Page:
Coarse Grains. World Markets and Trade. April 2017 – USDA Апрель 11, 2017
Global corn production in 2016/17 is raised to a new record with larger record crops in both Argentina and Brazil. 2016/17 corn trade is expected to surpass the previous year’s record as importing countries take advantage of low prices. Both Mexican and Vietnamese imports are driven higher this month based on expected robust demand from their respective livestock sectors in the face of attractive global corn prices. The U.S. season-average farm price is unchanged at $3.40 per bushel.
Corn prices in Argentina and the United States are down this month as a result of record supplies in South America. Argentine prices were pared back $3/ton this month on the basis of ample availabilities, dropping to around $165/ton. U.S. quotes plunged following expectations of the impending South American harvest, retreating $13/ton to $157/ton. Black Sea prices were unchanged at $171, while Brazilian prices were seasonally unavailable.
Barley Prices Under Pressure
Barley prices for major exporting countries have witnessed significant declines since the beginning of 2016. Even though world barley production is projected down from the previous year, prices have not responded amidst pressure from a 2016/17 record global corn crop. Prospects for corn have affected barley demand as both are utilized as energy components for animal feed.
Barley prices have also been depressed by a record crop in Australia. The country is projected to be the largest exporter in 2016/17, supplanting the EU and supplying a quarter of the world’s demand. Compared with January 2016, Australian prices were nearly $30/ton lower year-over-year. Lower prices are expected to boost exports to key markets such as China. The implementation of the China-Australia Free Trade Agreement (January 2016) has provided Australia a competitive advantage with the removal of the import duty for barley. For the first two months of 2017, China’s imports of Australian barley more than tripled compared to the same period the previous year, according to Chinese customs data.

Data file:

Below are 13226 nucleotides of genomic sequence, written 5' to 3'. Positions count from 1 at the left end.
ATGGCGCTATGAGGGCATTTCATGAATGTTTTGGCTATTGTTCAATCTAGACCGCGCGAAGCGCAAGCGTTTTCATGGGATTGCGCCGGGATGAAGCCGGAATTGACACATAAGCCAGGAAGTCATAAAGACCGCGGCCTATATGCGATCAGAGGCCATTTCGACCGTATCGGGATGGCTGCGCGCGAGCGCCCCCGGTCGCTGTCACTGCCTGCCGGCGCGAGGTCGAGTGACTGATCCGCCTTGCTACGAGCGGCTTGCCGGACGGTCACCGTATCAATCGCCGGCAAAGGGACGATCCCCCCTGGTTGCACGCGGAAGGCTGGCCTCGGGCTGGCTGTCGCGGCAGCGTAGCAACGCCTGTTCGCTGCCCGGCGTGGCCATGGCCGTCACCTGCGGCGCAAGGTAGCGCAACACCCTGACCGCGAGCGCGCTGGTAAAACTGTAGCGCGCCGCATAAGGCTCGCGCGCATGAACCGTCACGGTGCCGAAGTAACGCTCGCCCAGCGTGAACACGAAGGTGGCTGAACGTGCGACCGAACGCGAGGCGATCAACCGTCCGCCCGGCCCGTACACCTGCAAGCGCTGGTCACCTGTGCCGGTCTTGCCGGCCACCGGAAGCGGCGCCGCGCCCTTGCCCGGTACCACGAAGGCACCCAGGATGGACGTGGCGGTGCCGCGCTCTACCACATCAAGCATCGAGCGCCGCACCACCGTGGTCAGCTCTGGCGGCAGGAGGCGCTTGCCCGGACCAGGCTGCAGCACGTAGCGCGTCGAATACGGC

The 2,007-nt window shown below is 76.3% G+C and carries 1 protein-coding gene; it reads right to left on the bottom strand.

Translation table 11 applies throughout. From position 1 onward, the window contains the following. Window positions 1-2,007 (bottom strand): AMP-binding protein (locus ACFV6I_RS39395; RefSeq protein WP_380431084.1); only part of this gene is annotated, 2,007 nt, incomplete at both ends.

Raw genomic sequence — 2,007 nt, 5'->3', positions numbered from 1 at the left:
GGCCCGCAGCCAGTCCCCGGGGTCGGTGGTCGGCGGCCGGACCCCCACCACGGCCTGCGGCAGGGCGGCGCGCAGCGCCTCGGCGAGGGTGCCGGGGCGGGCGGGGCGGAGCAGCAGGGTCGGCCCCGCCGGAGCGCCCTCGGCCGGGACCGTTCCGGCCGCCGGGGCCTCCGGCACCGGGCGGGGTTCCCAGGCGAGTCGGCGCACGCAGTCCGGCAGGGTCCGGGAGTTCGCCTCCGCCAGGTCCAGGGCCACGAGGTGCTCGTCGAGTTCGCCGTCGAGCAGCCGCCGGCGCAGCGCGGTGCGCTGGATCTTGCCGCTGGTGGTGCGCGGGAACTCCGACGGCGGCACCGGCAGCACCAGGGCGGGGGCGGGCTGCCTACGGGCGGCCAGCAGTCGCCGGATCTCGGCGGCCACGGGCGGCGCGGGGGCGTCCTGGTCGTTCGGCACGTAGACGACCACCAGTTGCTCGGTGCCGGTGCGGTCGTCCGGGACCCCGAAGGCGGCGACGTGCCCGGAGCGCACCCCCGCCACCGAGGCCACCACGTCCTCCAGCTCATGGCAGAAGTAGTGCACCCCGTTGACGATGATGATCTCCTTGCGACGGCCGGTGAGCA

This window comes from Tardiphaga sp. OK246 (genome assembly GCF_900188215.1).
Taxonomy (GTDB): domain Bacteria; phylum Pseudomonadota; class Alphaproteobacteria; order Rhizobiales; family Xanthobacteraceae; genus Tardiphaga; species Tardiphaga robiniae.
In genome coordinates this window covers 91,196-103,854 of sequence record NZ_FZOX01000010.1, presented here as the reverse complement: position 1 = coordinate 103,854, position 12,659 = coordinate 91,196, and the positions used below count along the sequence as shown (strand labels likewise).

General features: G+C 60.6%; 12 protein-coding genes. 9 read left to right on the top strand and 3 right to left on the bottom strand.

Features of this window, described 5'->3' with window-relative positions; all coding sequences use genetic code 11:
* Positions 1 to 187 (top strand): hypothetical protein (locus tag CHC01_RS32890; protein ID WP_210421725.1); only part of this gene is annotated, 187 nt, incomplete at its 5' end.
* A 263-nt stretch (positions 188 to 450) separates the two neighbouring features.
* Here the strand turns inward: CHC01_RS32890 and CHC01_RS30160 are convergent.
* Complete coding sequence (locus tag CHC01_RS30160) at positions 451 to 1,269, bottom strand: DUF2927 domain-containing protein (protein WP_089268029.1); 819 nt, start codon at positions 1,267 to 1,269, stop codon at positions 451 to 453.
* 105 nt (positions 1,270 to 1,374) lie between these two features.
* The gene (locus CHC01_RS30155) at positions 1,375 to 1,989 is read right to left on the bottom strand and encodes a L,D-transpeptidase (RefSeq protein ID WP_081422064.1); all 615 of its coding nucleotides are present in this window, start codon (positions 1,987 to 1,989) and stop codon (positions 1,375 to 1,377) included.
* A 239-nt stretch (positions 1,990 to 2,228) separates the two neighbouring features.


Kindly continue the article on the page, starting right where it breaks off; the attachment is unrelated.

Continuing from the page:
As a result of Australia’s competitive prices, other major exporters (i.e., EU and Ukraine) have felt downward price pressure since the beginning of 2016. Despite slightly lower production, EU prices are lower, and 2016/17 exports are forecast to be the second-largest behind Australia. For Ukraine, prices averaged $137/ton in January, decreasing over $20/ton year-over-year as a larger domestic crop has also pressured prices. Weak barley prices imply that growth in supplies of feed grains are outpacing global demand.
TRADE CHANGES IN 2016/17
- Argentine corn is raised 500,000 tons to 26.5 million on a record crop.
- EU barley is cut 500,000 tons to 5.4 million on a tepid pace as indicated by customs data and waning demand from North African countries.
- Russian barley is down 200,000 tons to 3.4 million on the lackluster speed of recent shipments.
- Ukrainian barley is up 200,000 tons to 5.2 million on data reflecting stronger-than-expected shipments and relatively competitive prices.
- Mexican corn is boosted 1.0 million tons to 14.8 million reflecting strong U.S. sales.
- Indonesian corn is halved to 500,000 tons on larger domestic supplies.
- Philippines corn is cut 200,000 tons to 700,000 on a record crop.
- South African corn is down 300,000 tons to 1.5 million on weakening imports in recent months.
- Venezuelan corn is cut 500,000 tons to 1.7 million on slower sales by the United States and Argentina.
- Vietnamese corn is raised 1.0 million tons to 9.5 million on expectations of greater demand for competitively priced feed grains.
- Moroccan barley is lowered 300,000 tons to 600,000 reflecting a slow pace of shipments from the EU and an improvement in early-spring pasture conditions relative to a year ago.
- Tunisian barley is down 200,000 tons to 400,000 on slow shipments from the EU.